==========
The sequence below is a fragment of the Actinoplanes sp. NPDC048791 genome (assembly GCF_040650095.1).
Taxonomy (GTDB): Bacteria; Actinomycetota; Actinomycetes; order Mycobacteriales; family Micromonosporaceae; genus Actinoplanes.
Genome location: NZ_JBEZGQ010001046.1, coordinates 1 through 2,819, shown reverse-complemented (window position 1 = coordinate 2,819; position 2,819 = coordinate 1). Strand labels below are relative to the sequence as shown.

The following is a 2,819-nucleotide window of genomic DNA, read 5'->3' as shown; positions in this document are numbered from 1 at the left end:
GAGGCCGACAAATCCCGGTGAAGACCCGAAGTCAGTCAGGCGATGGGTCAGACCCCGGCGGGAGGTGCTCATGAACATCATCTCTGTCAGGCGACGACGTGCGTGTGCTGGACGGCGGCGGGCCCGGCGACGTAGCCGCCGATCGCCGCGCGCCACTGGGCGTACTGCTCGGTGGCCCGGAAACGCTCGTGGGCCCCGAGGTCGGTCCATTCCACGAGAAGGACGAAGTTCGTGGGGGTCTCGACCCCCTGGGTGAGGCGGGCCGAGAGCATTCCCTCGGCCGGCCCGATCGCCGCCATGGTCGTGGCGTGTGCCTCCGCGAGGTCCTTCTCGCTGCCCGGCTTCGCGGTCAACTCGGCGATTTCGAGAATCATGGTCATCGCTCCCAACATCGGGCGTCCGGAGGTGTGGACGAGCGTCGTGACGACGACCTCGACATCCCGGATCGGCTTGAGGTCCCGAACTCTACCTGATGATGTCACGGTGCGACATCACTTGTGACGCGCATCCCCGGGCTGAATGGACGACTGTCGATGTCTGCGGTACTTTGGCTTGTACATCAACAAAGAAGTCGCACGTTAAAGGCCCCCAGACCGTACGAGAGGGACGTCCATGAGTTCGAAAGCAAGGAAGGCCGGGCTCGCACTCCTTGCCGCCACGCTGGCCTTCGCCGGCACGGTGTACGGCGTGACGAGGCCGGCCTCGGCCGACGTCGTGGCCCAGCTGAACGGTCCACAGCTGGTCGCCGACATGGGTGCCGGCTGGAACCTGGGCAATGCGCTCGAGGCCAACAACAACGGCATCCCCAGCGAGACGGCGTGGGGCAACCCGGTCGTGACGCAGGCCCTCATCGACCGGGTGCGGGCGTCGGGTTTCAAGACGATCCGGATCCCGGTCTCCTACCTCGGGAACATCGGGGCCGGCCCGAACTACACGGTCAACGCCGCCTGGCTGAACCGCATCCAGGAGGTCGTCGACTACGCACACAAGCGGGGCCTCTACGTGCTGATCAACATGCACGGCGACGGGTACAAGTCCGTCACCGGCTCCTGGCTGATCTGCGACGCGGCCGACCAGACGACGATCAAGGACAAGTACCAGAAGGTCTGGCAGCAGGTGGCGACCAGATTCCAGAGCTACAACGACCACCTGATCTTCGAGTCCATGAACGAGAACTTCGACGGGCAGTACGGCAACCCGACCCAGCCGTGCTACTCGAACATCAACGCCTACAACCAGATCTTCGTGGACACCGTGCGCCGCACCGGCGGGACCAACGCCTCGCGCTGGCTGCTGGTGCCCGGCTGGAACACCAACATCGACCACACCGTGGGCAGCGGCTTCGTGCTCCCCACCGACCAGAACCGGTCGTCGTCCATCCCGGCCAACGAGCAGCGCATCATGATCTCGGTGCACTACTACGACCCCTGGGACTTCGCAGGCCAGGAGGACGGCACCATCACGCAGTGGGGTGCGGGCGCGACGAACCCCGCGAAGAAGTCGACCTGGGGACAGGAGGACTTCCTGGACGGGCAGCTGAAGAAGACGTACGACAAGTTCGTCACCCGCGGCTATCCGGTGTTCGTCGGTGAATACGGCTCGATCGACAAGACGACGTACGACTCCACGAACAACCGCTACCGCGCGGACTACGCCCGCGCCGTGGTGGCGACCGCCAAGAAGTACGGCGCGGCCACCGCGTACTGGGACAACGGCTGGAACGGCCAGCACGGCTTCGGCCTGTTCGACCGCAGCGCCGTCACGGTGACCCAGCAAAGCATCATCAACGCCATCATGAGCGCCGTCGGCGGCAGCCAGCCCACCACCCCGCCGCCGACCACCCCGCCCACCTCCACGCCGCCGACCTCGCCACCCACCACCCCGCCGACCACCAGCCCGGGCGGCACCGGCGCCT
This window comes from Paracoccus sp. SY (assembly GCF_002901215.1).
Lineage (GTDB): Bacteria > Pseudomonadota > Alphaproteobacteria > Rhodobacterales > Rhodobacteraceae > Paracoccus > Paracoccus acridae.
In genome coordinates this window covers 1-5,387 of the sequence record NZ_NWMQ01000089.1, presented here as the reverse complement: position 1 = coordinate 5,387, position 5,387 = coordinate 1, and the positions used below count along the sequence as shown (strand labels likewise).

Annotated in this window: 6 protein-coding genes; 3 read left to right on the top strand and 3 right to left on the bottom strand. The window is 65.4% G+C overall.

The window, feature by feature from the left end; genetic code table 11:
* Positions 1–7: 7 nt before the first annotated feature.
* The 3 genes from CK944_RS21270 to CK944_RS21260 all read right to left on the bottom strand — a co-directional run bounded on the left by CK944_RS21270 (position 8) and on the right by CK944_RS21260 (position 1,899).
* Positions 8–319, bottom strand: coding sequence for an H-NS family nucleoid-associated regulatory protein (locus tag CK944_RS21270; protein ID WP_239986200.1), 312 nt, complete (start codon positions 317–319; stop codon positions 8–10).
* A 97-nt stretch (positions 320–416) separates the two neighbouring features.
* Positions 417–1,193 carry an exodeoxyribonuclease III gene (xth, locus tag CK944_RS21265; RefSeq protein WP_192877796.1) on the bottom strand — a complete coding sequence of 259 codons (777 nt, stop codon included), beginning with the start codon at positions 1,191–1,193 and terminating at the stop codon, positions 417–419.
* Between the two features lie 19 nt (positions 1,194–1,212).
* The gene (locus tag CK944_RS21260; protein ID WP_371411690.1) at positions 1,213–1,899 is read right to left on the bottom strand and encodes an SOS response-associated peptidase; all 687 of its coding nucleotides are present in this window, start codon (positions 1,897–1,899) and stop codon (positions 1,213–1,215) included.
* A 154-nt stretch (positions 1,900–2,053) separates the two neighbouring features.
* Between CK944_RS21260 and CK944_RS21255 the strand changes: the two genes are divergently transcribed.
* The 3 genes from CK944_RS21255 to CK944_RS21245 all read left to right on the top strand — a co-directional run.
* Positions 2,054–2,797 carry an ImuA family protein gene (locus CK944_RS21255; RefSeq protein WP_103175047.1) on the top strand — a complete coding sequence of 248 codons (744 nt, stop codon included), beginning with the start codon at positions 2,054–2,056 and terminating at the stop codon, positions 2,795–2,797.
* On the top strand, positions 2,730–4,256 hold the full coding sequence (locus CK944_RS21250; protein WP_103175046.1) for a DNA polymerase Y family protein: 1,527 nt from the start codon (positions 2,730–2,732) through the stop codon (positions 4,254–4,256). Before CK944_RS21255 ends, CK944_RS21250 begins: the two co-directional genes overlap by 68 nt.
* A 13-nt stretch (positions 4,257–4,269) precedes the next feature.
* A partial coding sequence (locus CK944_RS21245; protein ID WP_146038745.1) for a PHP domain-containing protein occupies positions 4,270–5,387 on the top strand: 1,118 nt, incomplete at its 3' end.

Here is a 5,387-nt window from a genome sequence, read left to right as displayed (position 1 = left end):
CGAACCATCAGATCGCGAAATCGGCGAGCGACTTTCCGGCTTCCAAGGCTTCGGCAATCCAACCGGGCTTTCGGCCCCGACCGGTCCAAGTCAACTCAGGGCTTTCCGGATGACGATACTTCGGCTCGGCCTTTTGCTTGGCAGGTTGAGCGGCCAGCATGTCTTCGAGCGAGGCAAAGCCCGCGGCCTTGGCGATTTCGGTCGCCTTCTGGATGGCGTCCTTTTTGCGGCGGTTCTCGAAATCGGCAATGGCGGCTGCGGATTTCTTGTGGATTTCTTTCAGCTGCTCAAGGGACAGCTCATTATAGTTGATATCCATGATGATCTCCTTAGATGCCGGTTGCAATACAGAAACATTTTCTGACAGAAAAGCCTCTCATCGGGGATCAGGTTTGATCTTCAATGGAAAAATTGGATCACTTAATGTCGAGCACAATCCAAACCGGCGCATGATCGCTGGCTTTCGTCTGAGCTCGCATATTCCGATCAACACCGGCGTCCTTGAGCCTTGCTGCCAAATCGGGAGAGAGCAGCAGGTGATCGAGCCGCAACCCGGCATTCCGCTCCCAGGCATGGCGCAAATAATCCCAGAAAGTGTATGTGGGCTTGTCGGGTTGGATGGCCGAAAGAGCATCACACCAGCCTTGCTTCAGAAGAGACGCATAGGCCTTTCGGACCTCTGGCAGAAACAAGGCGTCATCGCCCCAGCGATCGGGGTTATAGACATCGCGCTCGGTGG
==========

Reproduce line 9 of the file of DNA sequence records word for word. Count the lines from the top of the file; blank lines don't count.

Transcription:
Annotated in this window: 6 protein-coding genes; 3 read left to right on the top strand and 3 right to left on the bottom strand. The window is 65.4% G+C overall.